Sharīʿa implementation was effected by the elected governors and Houses of Assembly of the twelve states that undertook it. In most states this was done after wide consultations. The governors appointed committees – usually called “Sharia Implementation Committees” – whose terms of reference were to study what steps should be taken, to consider the constitutionality of the measures proposed, to survey and enlighten public opinion, and to report back to the governor. “White Paper Committees” were then appointed, charged with drafting official statements of the government’s position and program, based on the Sharia Implementation Committee reports. In some states the governors then appointed third committees charged with carrying out the programs laid down in the White Papers; and these third committees, after months of work, sometimes also produced reports on what they had done. These documents – the pre-implementation reports of the initial Sharia Implementation Committees, the White Papers, and the post-implementation reports of the committees charged with implementing the White Papers – are goldmines of information about life in the sharīʿa states in the first years of the 21st century, about the many problems affecting the people, and about what Muslims hoped to do to improve things. A number of them are reproduced in Vol. II itself, and more are reproduced in the Supplementary Materials also made available here.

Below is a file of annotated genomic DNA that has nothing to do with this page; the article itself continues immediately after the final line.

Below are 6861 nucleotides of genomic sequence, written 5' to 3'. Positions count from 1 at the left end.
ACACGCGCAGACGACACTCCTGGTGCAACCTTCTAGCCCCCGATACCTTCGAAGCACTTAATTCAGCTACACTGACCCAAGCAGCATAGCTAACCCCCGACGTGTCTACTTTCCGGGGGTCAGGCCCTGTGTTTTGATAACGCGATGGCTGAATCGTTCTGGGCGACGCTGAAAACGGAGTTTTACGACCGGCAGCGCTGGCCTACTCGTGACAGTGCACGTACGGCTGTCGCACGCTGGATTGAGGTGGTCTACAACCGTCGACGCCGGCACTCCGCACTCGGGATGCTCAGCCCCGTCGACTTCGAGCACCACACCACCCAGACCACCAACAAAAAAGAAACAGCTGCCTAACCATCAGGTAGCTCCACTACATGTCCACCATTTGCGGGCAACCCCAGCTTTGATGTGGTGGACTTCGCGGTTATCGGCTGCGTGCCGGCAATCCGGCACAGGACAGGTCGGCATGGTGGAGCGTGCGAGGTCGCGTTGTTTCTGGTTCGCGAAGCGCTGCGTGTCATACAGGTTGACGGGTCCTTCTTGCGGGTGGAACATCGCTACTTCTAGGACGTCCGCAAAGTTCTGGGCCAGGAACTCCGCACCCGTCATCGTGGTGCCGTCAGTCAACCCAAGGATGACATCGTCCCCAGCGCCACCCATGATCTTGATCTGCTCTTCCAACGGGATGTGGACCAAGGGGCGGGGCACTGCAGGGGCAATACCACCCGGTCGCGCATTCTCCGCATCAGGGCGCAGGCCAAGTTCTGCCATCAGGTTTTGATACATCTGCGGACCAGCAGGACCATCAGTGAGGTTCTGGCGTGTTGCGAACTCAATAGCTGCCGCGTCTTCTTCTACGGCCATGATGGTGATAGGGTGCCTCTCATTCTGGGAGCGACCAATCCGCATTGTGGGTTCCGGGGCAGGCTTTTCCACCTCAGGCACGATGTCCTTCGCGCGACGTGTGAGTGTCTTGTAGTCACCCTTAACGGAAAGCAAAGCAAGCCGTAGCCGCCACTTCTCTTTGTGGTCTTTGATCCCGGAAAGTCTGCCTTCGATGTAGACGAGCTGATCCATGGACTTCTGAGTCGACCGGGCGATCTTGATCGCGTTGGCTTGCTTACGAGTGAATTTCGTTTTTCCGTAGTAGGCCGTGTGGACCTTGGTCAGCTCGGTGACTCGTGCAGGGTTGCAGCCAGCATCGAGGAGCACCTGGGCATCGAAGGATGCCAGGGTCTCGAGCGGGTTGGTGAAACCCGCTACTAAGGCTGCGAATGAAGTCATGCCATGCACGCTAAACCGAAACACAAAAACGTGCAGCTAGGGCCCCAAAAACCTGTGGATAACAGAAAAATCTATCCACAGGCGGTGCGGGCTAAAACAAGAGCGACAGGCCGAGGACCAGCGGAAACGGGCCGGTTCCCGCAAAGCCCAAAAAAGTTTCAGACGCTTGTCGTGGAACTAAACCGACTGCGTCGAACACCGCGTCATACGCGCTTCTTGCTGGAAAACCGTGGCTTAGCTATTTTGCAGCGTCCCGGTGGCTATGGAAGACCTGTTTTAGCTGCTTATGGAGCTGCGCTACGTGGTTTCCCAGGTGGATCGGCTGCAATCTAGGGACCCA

These materials are a part of The Nigeria Papers – a SHARIAsource Special Collection, compiled and edited by Independent Scholar Philip Ostien and others.